EA Sports’ NCAA Football franchise ended after the release of NCAA Football 14, but it wasn’t supposed to end there. Game design documents from EA were recently sent to Polygon, who outlined the company’s plans for a new game in the wake of the lawsuit against the NCAA and EA. Here’s everything we now know about the would-be successor to NCAA Football 14.
COLLEGE FOOTBALL 15
A person familiar with the NCAA Football series sent a design document to Polygon detailing the plans for future college football games. Since EA’s licensing model was falling apart thanks to the Ed O’Bannon case, Electronic Arts refocused the series around more user customization and content.
The game, which was set to be titled EA Sports College Football 15, was set to expand on the popular web-based TeamBuilder application, giving users more control than ever before when customizing their teams. Per Polygon, “It proposes a suite of player and coach customizations deeper than any seen in an EA Sports title, and it resembles the kind of user-generated content model that has distinguished the WWE 2K and Pro Evolution Soccer franchises. It also sets forth a live-service vision that is today common to the sports video game genre.”
With how quickly the NCAA Football series was derailed, most logical fans of the game knew it would take quite a while to rebuild the licensing agreements necessary to bring gamers a title they could fully enjoy. After the NCAA ruled earlier this week that they would begin allowing student-athletes to profit off their name and likeness, sports gamers began desperately hoping a new NCAA Football title will arrive soon.
EA’s plans for College Football 15 seem eerily similar to new features that were incorporated into Madden 20. For example, when customizing players in College Football 15, users would pick from all standard football positions, including an extra “iron man” position that allowed players to play both offense and defense.
Next, players would need to progress through different specialties based on their position. This is not unlike player archetypes in Madden 20 (e.g., elusive running back, blocking tight end, hybrid safety). Progressing a player through their specialty ‘tree’ could eventually earn them special animations and skills, similar to abilities in Madden.
“Depending on what position the player is, he will be able to unlock better versions of the abilities he can already do on the field, and new ones,” the document says. “Each Ability will have multiple levels, and each new level has a better animation than the previous skill level.”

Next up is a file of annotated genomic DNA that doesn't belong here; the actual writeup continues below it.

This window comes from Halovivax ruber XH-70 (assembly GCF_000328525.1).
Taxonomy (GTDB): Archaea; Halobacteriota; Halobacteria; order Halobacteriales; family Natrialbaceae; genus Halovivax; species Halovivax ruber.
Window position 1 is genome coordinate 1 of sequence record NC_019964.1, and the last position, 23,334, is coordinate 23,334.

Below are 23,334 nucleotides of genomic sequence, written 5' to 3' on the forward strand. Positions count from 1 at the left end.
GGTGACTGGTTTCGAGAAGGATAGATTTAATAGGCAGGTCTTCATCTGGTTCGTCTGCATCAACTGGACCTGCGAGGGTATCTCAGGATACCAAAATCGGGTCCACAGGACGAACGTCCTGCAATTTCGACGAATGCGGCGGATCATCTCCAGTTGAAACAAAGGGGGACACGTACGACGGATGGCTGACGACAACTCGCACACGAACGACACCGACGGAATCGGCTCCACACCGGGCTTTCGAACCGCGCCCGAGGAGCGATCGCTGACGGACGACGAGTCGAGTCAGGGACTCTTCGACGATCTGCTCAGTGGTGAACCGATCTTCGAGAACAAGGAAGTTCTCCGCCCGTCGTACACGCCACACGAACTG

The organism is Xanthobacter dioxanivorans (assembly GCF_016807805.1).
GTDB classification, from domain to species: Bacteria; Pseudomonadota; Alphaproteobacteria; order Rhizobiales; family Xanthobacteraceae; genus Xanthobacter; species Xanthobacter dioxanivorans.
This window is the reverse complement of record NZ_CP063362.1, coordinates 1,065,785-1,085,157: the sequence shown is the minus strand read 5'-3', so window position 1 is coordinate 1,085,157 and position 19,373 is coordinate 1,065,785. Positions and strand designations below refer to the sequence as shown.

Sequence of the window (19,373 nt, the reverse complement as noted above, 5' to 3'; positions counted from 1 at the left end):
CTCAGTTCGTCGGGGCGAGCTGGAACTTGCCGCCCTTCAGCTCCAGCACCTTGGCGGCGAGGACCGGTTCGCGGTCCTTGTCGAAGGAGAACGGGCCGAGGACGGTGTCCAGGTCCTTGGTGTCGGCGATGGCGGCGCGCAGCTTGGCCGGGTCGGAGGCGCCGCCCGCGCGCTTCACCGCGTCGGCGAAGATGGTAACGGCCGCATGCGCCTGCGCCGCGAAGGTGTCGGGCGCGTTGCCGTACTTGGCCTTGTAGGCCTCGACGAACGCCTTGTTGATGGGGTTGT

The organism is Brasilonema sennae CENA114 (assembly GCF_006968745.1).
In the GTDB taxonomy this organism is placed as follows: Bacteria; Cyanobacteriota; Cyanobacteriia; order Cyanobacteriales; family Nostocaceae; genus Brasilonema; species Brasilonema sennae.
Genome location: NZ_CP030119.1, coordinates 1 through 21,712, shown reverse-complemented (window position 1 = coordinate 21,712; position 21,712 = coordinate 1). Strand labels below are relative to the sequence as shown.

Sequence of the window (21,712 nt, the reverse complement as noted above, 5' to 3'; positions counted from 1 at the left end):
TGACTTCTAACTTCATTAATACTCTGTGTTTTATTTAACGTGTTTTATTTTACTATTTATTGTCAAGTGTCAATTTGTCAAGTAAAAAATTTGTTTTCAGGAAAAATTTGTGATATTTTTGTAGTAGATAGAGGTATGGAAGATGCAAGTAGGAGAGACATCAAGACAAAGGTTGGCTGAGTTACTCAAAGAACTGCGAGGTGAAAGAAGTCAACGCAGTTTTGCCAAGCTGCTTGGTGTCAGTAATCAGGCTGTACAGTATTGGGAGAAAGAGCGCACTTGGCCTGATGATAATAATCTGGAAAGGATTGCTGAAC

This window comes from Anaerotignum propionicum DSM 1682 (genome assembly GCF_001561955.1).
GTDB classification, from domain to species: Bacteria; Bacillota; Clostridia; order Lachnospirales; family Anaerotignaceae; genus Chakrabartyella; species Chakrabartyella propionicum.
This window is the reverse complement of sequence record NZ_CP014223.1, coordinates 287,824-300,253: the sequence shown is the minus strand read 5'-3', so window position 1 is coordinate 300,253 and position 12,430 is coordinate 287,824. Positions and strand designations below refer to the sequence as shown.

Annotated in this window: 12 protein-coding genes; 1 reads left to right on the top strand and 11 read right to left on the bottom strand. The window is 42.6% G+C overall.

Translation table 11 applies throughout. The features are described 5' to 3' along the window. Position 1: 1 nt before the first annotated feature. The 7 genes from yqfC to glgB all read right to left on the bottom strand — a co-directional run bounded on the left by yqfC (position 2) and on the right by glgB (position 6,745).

One of the biggest sticking points of the lawsuit against EA and the NCAA was roster sharing. In NCAA Football 14, users were able to customize and share complete roster files that were able to be used online. EA’s stock rosters were already too similar to real life players, and roster sharing removed all doubt that players’ likenesses were being used illegally. In College Football 15, complete roster files were nowhere to be found. Instead, players would need to be downloaded individually to fill a team.
So, how would EA continue to earn millions from microtransactions? According to Polygon, “A virtual Uniform Store was planned, where players could search for other user creations or buy ones created by EA staff. These would have been categorized by featured, sponsored, top-rated, and the like, all surfacing the content users needed to rebuild a college football game for themselves.”
With endless customization comes a massive revenue stream for EA. With a marketplace similar to the ones seen today in FIFA and Madden, players would certainly have shelled out big money for exclusive jerseys and other customizations for their teams.
While fans never had the chance to play College Football 15, it is encouraging to see that EA wanted to continue the series after they ran into trouble and lost their agreement with the NCAA. Only time will tell how long EA will take to produce a new college football game.
You can read Polygon’s article in its entirety here.
What do you think of this news? Was NCAA Football on the right path? Do you want the same features in a new NCAA Football game, or should developers start from scratch? Let us know in the comment section below, and don’t forget to subscribe to SGO.
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